| || |
|Results are closed!|
|distance||3.32 miles (5.3 km)|
|climbing||1846 ft (562 meters)|
|when?||16 Nov 2013|
|what time||registration none to 10:00|
climb starts @ any time Saturday
|Result||Results are closed|
|waiver||no waiver for self-rides|
|how much?||$10 (free for juniors|
and those with volunteer credit)
|why?||Ask not why; just do!|
|aerial view||Will Van Kaenel, Google Earth|
Sorry, folks! Our insurance requires all riders wear helmets during the climb, and we follow the USA Cycling rule against ear buds or other head phones. Rock to tunes before the climb, perhaps, but we need riders to pay attention to what's happening during the climb...
The Berkeley Hills Double is not part of the main Low-Key series and doesn't contribute to any of the scoring. Rather it's a fun bonus for those who want to challenge themselves above and beyond: combining the steepest long climb in the Berkeley Hills, Lomas Cantadas out of Orinda, with the one of the steepest urban climbs for its altitude gained, Marin Ave out of Berkeley.
The start is in Orinda, where there's plenty of parking on a Saturday. But BART is a better option, with both the start and finish today near BART stations. From Orinda BART, find your way to Camino Pablo, then take that to El Toyonal, optionally with a pre-ride stop in Orinda where there's stores, Starbucks, etc.
The natural option is to climb Lomas Cantadas with the Low-Key climb. But that's not necessary. All that is necessary is to do the climbs on Saturday, 16 Nov 2013, in order with no more than 6 hours between reaching the top of Lomas Cantadas and beginning the climb of Marin Ave. That's plenty of time to do what you need to do between the climbs, including the Vollmer Peak out-and-back after Lomas Cantadas, or even ride Lomas early then help Low-Key take results.
A Strava route for this insult to human intelligence is available here. The important part is the route up Lomas Cantadas. The route from the top of Lomas to the beginning of Marin Ave is just suggested: how you get there is up to you. And the route up Marin Ave is obvious: the road was built straight as a laser for a cog railway, in flagrant disregard for convential considerations of road grade.
Lomas is a bit trickier. El Toyonal begins at busy Camino Pablo in Orinda. Soon after there's a hairpin right, Rio Vista to the left. Rio Vista is a convenient place for groups to stage before beginning the timed climb (Streetsview of El Toyonal from Rio Vista). The timing begins on El Toyonal soon after the intersection with Rio Vista. We'll take the next left: Loma Vista (StreetsView). Loma Vista climbs, at times steeply, until it re-intersects El Toyonal. To complete the route, you need to take Loma Vista, not El Toyonal. If you miss the turn, which is hard to do, simply return to start of El Toyonal and start the route again. Your time will reset.
Loma Vista eventually ends as a T-intersection into a curve of El Toyonal. Go left here, careful to watch for traffic.
You'll then climb El Toyonal, steep by normal standards but not compared to other roads on this route, until it peaks out at an intersection with Alta Vista. Don't take Alta Vista, not that it appears at all tempting to do so (StreetsView). Veterans of Nifty Ten Fifty will recognize it as a short-cut, but completion of the route requires staying on El Toyonal here.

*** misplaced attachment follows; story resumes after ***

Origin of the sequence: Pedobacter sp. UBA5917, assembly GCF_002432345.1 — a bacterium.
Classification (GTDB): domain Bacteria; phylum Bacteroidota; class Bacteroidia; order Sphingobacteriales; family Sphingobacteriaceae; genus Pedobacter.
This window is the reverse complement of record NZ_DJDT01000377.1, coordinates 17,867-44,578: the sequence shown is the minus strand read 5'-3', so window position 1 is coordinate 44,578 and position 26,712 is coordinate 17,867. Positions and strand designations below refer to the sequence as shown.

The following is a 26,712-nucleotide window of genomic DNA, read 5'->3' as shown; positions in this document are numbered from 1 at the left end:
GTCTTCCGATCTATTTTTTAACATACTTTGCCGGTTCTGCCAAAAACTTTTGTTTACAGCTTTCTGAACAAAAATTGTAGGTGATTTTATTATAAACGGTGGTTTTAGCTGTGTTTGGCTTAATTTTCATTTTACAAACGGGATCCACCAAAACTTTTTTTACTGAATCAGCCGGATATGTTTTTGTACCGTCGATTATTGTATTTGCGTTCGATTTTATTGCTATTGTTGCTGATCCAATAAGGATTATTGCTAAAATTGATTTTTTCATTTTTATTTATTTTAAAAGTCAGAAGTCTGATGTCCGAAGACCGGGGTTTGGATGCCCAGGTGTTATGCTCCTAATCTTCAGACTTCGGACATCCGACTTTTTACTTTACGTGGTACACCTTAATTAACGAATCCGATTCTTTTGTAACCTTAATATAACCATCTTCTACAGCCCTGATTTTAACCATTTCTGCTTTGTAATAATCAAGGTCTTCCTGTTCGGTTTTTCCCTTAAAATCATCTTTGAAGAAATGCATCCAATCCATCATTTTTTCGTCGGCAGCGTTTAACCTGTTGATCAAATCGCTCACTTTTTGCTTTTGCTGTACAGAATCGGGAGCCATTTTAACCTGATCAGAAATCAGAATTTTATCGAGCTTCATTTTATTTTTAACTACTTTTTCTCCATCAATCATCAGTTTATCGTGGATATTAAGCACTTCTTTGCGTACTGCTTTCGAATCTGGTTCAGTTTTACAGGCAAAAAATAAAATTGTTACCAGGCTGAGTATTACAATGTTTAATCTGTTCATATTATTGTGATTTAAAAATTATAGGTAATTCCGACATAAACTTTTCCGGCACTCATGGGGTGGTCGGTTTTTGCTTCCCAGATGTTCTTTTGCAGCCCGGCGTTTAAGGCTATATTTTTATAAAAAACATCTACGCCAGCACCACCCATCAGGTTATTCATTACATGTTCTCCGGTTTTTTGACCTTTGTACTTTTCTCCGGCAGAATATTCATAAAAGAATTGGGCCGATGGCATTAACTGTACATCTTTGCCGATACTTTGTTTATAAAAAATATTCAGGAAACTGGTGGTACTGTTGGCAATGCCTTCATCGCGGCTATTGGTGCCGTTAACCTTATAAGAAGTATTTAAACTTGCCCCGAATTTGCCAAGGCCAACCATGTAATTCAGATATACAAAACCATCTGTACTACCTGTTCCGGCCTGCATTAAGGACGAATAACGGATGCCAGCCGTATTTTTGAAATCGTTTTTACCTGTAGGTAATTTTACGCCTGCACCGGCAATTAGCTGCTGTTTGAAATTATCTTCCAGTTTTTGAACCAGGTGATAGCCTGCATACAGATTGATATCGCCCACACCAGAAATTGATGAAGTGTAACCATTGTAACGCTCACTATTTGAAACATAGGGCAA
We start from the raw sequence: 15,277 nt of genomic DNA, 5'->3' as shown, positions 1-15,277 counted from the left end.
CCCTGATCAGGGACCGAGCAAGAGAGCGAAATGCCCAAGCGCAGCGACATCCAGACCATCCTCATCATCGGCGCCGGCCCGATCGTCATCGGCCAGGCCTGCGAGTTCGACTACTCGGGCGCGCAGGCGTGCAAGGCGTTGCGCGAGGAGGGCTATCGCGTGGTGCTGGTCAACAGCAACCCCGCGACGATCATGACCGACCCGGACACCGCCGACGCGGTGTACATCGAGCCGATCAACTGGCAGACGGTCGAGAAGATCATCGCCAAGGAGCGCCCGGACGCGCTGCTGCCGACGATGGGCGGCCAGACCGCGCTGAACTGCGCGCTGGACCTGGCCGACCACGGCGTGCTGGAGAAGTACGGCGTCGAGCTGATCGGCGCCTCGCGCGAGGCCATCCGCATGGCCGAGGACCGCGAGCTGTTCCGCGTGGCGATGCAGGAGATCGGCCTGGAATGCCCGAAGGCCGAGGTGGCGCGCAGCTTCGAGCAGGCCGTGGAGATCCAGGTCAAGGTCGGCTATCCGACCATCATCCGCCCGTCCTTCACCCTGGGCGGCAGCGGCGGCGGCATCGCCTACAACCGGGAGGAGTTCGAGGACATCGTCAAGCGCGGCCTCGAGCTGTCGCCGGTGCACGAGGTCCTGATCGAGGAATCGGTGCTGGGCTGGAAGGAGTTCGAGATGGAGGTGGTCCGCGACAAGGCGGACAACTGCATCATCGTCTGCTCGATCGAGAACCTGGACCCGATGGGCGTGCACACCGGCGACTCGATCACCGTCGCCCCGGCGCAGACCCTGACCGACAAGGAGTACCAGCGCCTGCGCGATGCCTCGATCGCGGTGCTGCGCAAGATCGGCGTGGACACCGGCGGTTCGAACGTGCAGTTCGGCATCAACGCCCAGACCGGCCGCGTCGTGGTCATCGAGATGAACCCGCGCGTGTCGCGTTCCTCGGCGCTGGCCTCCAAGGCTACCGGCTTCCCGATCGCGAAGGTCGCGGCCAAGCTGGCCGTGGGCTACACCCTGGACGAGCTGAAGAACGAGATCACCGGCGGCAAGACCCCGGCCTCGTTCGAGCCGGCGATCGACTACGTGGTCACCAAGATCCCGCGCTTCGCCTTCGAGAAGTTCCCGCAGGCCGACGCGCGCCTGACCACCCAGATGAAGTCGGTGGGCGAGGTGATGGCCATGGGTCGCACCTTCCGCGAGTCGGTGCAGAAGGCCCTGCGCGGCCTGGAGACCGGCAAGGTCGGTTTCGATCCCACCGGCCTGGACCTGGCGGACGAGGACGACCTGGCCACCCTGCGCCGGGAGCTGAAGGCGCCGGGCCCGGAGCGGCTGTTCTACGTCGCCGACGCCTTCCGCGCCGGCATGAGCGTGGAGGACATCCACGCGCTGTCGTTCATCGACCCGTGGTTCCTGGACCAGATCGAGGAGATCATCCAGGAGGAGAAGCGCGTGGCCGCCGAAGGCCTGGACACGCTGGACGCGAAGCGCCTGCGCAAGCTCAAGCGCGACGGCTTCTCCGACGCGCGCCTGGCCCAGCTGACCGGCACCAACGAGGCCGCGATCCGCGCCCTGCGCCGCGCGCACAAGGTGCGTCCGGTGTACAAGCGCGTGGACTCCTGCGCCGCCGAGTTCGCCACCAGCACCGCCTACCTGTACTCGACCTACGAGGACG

A short descent follows. Again, be careful. The main thing on this event is that you finish it: times are secondary. And you don't finish it by crashing into an oncoming car.
After the descent, you take a left onto Vista del Orinda (StreetsView). From here it's the road most traveled, starting with a left onto Las Piedras (StreetsView). Las Piedras leads to Lomas Cantadas, a turn which is obvious (StreetsView). You'll stay on all the way to the top of the steep climbing, where the first climb of the day ends.
Fortunately, we should have chalk markings on the route for the Low-Key Hillclimbs of Lomas Cantadas starting by 9:30 am, so if you're riding on your own, you can follow the chalk marks starting around that time.
Note the split time on this first climb will likely be somewhat shorter than an official Low-Key time. This is because the GPS route starts slightly late and ends slightly early to accomodate potential GPS error.
Marin Ave is the opposite end of the navigational spectrum: from the start at the infamous traffic circle, there is no doubt about what is ahead. You go in a straight line up. Watch the cross-streets: there's frequent car traffic here, but I assure you if you need to pause for a car, you'll savor every second of the rest. The busiest intersection is Euclid, where traffic is still relatively light. Marin Ave gets super-nasty past here. It's then three ever-so-painful blocs to the finish at Grizzly Peak.
There -- you've done it. Now enjoy freshly paved Grizzly Peak Blvd. From here I'd recommend going left to Spruce/Wildcat Canyon. You can then descend Spruce into Berkeley and catch BART, or descend Wildcat Canyon to the right down to Camino Pablo, turn right there, and return to Orinda.
We don't need volunteers as much this week, since it's a self-ride, although we can still use help the day before marking the route. You can volunteer to help using our volunteer form! Thanks!!!
Low-Key is all about a group of friends riding up a hill together. It's like any other informal group ride, except we time you to the top and report the results on our web site. But we have no road closures, no lead vehicle, no follow vehicle. We are traffic, sharing the roads with other traffic, following the laws and courtesy which applies to traffic. Think of it as a human-assisted Strava. We're each responsible for our own actions out there, on and off the bike, both as users of the road as as courteous visitors to the neighborhoods we pass through. "Ceci n'est pas un race".